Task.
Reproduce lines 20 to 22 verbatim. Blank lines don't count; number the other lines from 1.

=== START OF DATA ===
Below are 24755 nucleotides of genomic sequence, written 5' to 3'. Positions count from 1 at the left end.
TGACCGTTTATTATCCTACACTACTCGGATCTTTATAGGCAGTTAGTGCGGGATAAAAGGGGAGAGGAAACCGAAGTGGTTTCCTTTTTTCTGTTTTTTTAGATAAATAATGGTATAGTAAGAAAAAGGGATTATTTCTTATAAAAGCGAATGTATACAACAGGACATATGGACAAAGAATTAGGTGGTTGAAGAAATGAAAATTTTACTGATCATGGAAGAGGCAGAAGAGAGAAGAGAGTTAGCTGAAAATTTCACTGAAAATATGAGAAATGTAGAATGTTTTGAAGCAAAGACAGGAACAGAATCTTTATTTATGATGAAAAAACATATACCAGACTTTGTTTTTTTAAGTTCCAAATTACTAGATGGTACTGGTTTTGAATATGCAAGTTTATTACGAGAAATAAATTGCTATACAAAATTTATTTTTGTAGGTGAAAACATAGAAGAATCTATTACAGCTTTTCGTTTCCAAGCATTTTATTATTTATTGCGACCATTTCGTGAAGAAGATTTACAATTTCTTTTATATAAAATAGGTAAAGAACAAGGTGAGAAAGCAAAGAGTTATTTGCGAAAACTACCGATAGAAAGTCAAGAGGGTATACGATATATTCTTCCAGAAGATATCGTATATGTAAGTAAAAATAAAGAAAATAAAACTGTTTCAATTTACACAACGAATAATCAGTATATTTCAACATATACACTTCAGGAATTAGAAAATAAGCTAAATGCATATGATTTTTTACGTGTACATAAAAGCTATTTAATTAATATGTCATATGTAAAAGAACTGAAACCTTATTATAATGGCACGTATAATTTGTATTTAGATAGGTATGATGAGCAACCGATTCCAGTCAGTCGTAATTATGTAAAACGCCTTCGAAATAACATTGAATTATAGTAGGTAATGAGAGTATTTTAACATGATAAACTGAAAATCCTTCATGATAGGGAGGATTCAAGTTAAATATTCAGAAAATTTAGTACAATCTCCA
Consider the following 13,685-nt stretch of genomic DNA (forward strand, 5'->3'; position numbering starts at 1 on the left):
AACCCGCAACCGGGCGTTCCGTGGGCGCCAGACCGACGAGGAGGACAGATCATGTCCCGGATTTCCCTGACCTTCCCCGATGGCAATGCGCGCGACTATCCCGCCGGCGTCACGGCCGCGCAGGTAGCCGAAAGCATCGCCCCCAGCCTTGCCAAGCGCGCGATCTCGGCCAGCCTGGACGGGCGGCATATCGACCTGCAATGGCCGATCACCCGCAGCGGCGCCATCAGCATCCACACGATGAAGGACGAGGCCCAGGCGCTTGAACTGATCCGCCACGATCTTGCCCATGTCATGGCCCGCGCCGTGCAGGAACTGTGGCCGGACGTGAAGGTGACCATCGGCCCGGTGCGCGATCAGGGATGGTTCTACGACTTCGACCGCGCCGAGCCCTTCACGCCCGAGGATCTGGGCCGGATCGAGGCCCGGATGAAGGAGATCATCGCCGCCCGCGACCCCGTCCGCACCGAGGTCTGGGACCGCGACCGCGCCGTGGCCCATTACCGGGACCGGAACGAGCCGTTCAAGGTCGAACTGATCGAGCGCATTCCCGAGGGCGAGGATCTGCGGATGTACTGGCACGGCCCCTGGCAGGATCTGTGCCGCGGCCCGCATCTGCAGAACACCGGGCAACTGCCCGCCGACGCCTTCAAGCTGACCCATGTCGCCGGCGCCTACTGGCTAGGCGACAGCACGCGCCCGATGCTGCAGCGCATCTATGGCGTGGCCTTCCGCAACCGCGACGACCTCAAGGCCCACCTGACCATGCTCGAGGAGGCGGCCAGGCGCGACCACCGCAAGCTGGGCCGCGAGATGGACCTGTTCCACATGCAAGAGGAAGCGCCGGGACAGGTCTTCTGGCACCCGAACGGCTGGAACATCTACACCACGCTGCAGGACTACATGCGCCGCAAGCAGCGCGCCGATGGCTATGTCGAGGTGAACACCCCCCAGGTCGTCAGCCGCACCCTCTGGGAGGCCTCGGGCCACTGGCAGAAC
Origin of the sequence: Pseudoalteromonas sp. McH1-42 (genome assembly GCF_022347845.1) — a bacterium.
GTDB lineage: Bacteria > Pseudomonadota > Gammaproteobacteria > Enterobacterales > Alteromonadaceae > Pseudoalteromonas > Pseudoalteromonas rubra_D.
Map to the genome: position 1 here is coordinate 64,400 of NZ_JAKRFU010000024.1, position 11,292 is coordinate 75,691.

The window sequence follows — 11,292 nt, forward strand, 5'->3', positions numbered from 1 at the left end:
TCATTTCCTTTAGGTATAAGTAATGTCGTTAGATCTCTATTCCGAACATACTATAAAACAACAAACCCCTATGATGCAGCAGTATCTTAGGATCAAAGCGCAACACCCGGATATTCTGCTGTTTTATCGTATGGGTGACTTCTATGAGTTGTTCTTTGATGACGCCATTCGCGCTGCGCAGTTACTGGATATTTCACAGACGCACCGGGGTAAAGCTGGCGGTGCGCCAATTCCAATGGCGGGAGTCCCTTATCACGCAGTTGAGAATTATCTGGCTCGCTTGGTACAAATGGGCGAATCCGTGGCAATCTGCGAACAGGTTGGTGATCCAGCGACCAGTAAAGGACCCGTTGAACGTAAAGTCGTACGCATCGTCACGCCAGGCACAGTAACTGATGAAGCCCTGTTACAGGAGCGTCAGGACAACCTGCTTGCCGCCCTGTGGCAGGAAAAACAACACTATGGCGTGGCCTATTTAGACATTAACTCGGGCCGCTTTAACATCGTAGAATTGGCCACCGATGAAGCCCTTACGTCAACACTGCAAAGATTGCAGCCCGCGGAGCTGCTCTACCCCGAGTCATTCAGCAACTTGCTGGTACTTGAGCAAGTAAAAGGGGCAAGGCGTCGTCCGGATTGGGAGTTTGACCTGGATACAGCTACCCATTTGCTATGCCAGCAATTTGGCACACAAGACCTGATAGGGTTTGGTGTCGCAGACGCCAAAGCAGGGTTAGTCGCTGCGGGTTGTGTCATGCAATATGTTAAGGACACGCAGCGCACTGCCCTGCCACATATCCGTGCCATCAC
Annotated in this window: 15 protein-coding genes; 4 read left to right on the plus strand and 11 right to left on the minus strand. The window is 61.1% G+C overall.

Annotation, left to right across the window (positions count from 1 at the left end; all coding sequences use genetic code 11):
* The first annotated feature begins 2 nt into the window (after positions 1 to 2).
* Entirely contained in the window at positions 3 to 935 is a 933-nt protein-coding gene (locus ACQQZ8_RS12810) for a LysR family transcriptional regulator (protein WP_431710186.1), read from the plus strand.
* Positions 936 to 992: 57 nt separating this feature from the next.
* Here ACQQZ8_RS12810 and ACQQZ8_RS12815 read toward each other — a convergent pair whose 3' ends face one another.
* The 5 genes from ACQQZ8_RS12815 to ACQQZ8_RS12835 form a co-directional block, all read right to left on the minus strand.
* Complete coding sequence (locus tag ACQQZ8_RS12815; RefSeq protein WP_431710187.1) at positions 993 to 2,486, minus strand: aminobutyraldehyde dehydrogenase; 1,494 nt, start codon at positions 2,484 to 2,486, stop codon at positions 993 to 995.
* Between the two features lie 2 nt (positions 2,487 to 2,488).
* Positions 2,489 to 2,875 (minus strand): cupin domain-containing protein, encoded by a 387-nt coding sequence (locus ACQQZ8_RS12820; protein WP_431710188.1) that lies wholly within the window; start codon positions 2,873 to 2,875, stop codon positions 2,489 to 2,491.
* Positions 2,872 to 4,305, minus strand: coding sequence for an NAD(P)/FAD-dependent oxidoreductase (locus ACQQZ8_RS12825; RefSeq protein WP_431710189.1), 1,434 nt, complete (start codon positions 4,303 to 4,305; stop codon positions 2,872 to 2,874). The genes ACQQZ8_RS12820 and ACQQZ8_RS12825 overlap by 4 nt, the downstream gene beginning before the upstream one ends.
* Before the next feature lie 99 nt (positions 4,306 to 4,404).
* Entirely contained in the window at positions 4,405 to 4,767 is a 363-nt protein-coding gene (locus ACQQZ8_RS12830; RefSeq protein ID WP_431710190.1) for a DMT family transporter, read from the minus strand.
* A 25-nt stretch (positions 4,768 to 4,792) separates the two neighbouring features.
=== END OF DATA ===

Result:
* Positions 2,872 to 4,305, minus strand: coding sequence for an NAD(P)/FAD-dependent oxidoreductase (locus ACQQZ8_RS12825; RefSeq protein WP_431710189.1), 1,434 nt, complete (start codon positions 4,303 to 4,305; stop codon positions 2,872 to 2,874). The genes ACQQZ8_RS12820 and ACQQZ8_RS12825 overlap by 4 nt, the downstream gene beginning before the upstream one ends.
* Before the next feature lie 99 nt (positions 4,306 to 4,404).
* Entirely contained in the window at positions 4,405 to 4,767 is a 363-nt protein-coding gene (locus ACQQZ8_RS12830; RefSeq protein ID WP_431710190.1) for a DMT family transporter, read from the minus strand.